A veteran of the 1969 Stonewall Inn uprising, Sylvia Rivera (1951-2002) was a tireless advocate for those silenced and disregarded by larger movements. Throughout her life, she fought against the exclusion of transgender people, especially transgender people of color, from the larger movement for gay rights.
Rivera was born in New York City in 1951 to a father from Puerto Rico and a mother from Venezuela. She was assigned male at birth. Rivera had an incredibly difficult childhood. Her father was absent and her mother died by suicide when Rivera was 3 years old. Raised by her grandmother, Rivera began experimenting with clothing and makeup at a young age. She was beaten for doing so and, after being attacked on a school playground in sixth grade by another student, suspended from school for a week. Rivera ran away from home at age 11 and became a victim of sexual exploitation around 42nd Street.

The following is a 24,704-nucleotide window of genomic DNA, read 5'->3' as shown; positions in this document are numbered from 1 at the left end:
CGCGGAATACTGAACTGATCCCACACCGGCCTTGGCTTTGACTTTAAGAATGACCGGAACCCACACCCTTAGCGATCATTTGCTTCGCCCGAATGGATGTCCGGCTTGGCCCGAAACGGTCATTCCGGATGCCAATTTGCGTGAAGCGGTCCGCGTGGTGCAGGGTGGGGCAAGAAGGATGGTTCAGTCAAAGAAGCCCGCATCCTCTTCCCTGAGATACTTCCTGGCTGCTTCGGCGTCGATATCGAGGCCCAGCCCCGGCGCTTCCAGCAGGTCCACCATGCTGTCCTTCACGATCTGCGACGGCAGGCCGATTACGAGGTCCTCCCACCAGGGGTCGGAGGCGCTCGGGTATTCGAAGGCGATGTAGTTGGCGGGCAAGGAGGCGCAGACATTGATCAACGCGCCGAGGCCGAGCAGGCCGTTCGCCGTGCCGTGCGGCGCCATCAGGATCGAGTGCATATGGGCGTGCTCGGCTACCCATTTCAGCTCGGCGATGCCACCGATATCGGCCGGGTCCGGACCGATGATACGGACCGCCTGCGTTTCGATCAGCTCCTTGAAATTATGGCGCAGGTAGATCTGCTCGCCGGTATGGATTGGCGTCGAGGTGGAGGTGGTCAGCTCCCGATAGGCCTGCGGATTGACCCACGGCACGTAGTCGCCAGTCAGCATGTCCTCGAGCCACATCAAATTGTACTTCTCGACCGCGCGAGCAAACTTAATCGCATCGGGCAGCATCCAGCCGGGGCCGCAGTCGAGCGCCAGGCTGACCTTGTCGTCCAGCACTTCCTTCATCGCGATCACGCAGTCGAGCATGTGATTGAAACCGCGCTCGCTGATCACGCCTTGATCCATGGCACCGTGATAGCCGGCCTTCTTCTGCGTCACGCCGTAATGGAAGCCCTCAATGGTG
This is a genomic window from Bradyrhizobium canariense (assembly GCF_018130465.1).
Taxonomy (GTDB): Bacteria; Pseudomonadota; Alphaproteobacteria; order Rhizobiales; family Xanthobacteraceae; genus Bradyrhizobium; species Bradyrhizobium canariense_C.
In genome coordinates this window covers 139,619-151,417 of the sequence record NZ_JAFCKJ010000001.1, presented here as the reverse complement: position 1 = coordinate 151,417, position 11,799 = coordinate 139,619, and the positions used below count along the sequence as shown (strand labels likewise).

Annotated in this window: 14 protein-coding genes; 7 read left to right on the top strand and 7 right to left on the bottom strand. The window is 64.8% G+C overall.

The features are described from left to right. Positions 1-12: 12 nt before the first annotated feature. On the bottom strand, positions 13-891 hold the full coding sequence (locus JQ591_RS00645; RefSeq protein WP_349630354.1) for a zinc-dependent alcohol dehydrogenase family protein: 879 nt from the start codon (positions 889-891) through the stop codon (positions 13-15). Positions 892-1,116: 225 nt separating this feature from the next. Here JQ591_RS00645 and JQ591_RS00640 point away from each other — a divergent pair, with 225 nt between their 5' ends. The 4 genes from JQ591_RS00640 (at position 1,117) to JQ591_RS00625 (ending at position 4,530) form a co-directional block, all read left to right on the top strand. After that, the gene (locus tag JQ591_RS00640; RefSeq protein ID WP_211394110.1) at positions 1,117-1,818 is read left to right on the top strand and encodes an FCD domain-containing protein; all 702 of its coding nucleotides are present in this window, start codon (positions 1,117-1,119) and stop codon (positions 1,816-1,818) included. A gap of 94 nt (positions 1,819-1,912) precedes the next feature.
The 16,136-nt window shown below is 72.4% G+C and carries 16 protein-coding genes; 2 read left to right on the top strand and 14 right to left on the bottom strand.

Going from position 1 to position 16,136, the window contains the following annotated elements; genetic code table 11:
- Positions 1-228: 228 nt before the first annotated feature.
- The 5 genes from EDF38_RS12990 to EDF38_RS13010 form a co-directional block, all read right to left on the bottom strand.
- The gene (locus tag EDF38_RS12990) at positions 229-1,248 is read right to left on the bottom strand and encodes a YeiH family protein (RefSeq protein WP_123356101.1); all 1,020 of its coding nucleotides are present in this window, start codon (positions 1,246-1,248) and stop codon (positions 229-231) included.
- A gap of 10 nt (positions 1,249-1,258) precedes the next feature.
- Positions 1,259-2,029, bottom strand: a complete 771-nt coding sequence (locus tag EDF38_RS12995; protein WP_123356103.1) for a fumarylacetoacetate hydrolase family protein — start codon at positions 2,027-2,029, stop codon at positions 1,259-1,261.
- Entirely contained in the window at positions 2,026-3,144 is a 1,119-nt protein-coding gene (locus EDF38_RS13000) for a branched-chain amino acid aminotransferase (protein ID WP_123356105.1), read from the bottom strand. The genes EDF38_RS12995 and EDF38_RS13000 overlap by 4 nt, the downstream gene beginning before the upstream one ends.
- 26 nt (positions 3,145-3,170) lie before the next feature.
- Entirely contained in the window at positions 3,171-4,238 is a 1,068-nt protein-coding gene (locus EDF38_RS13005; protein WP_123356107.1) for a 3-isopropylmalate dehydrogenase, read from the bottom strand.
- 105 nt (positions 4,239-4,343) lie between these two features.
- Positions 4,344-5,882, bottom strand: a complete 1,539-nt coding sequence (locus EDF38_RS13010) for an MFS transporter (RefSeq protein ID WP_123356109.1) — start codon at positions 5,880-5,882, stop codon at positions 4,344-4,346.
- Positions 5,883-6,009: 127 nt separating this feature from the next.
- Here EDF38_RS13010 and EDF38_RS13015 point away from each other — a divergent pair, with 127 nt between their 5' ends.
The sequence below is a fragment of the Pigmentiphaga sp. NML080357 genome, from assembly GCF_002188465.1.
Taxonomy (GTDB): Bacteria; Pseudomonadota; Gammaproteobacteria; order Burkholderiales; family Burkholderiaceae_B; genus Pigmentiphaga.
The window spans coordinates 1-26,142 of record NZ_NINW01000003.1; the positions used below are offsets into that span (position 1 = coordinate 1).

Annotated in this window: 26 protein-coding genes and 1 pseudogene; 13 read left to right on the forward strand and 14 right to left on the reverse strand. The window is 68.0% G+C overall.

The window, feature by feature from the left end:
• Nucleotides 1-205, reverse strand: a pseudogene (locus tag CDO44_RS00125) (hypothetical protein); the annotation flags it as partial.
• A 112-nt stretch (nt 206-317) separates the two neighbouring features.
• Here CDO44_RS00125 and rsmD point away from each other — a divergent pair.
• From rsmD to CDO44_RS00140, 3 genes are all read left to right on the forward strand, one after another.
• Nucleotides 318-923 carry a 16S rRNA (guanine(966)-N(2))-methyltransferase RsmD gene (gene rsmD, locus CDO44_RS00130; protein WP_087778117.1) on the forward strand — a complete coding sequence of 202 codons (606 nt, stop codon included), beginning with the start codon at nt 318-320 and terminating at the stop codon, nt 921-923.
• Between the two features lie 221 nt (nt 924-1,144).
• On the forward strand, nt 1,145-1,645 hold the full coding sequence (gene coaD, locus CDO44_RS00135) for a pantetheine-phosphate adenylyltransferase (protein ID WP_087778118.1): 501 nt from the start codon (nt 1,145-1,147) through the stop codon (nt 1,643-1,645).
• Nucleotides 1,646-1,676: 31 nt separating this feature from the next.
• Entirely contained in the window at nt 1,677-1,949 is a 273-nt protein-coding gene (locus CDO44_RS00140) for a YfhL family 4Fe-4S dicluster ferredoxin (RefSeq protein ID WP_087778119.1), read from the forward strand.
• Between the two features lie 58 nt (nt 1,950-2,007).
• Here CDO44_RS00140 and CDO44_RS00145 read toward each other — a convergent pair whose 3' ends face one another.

In 1963, Rivera met Marsha P. Johnson and it changed her life. Johnson, an African American self-identified drag queen and activist, was also battling exclusion in a movement for gay rights that did not embrace her gender expression. Rivera said of Johnson that “she was like a mother to me.” The two were actively involved in the Stonewall Inn uprising on June 28, 1969 when patrons of the Stonewall Inn—a gay bar in Greenwich Village in lower Manhattan—rebuffed a police raid and set a new tone for the gay rights movement. Rivera said in an interview in 2001 that while she did not throw the first Molotov cocktail at the police (a long-enduring myth), she did throw the second. For six nights, the 17-year-old Rivera refused to go home or to sleep, saying “I’m not missing a minute of this—it's the revolution!”
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